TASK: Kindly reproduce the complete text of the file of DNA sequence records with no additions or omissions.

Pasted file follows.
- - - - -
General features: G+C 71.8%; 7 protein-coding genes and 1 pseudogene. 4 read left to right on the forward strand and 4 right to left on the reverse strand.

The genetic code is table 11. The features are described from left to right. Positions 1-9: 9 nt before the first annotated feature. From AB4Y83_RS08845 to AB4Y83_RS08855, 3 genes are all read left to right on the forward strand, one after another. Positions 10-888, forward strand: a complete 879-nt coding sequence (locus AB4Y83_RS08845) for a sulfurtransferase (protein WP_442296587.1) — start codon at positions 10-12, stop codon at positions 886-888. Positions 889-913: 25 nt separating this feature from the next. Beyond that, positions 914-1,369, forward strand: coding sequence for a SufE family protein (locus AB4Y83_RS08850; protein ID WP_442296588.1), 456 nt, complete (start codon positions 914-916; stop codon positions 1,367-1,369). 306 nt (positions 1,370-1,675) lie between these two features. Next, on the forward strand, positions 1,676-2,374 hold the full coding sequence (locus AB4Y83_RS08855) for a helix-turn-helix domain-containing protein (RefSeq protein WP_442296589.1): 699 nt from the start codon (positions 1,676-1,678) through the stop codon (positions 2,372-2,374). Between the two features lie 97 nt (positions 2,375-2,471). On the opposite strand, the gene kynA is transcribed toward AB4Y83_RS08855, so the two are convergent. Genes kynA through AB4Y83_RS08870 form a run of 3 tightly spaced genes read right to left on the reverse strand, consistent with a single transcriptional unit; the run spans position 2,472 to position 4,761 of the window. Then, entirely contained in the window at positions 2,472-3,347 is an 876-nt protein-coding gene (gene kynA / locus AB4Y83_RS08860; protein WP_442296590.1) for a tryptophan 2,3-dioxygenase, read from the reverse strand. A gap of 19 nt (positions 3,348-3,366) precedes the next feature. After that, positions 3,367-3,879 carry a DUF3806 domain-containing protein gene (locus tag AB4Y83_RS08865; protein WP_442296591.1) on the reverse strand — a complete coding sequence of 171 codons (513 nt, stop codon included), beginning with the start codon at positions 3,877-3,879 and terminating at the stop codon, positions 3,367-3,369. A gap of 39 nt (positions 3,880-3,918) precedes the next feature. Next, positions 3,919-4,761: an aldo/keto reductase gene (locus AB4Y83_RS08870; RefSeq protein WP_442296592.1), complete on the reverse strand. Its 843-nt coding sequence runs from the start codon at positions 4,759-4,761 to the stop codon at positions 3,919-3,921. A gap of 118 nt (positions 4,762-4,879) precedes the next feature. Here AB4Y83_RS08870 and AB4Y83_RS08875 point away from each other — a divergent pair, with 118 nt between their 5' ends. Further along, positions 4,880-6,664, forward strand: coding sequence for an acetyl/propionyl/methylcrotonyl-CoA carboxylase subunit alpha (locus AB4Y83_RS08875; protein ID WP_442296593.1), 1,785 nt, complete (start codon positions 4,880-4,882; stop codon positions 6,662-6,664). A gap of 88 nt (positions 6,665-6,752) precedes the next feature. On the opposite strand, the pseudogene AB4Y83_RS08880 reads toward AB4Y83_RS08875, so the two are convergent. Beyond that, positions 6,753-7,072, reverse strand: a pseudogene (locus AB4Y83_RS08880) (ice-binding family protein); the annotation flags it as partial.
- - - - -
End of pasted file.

General features: G+C 71.8%; 7 protein-coding genes and 1 pseudogene. 4 read left to right on the forward strand and 4 right to left on the reverse strand.

The genetic code is table 11. The features are described from left to right. Positions 1-9: 9 nt before the first annotated feature. From AB4Y83_RS08845 to AB4Y83_RS08855, 3 genes are all read left to right on the forward strand, one after another. Positions 10-888, forward strand: a complete 879-nt coding sequence (locus AB4Y83_RS08845) for a sulfurtransferase (protein WP_442296587.1) — start codon at positions 10-12, stop codon at positions 886-888. Positions 889-913: 25 nt separating this feature from the next. Beyond that, positions 914-1,369, forward strand: coding sequence for a SufE family protein (locus AB4Y83_RS08850; protein ID WP_442296588.1), 456 nt, complete (start codon positions 914-916; stop codon positions 1,367-1,369). 306 nt (positions 1,370-1,675) lie between these two features. Next, on the forward strand, positions 1,676-2,374 hold the full coding sequence (locus AB4Y83_RS08855) for a helix-turn-helix domain-containing protein (RefSeq protein WP_442296589.1): 699 nt from the start codon (positions 1,676-1,678) through the stop codon (positions 2,372-2,374). Between the two features lie 97 nt (positions 2,375-2,471). On the opposite strand, the gene kynA is transcribed toward AB4Y83_RS08855, so the two are convergent. Genes kynA through AB4Y83_RS08870 form a run of 3 tightly spaced genes read right to left on the reverse strand, consistent with a single transcriptional unit; the run spans position 2,472 to position 4,761 of the window. Then, entirely contained in the window at positions 2,472-3,347 is an 876-nt protein-coding gene (gene kynA / locus AB4Y83_RS08860; protein WP_442296590.1) for a tryptophan 2,3-dioxygenase, read from the reverse strand. A gap of 19 nt (positions 3,348-3,366) precedes the next feature. After that, positions 3,367-3,879 carry a DUF3806 domain-containing protein gene (locus tag AB4Y83_RS08865; protein WP_442296591.1) on the reverse strand — a complete coding sequence of 171 codons (513 nt, stop codon included), beginning with the start codon at positions 3,877-3,879 and terminating at the stop codon, positions 3,367-3,369. A gap of 39 nt (positions 3,880-3,918) precedes the next feature. Next, positions 3,919-4,761: an aldo/keto reductase gene (locus AB4Y83_RS08870; RefSeq protein WP_442296592.1), complete on the reverse strand. Its 843-nt coding sequence runs from the start codon at positions 4,759-4,761 to the stop codon at positions 3,919-3,921. A gap of 118 nt (positions 4,762-4,879) precedes the next feature. Here AB4Y83_RS08870 and AB4Y83_RS08875 point away from each other — a divergent pair, with 118 nt between their 5' ends. Further along, positions 4,880-6,664, forward strand: coding sequence for an acetyl/propionyl/methylcrotonyl-CoA carboxylase subunit alpha (locus AB4Y83_RS08875; protein ID WP_442296593.1), 1,785 nt, complete (start codon positions 4,880-4,882; stop codon positions 6,662-6,664). A gap of 88 nt (positions 6,665-6,752) precedes the next feature. On the opposite strand, the pseudogene AB4Y83_RS08880 reads toward AB4Y83_RS08875, so the two are convergent. Beyond that, positions 6,753-7,072, reverse strand: a pseudogene (locus AB4Y83_RS08880) (ice-binding family protein); the annotation flags it as partial.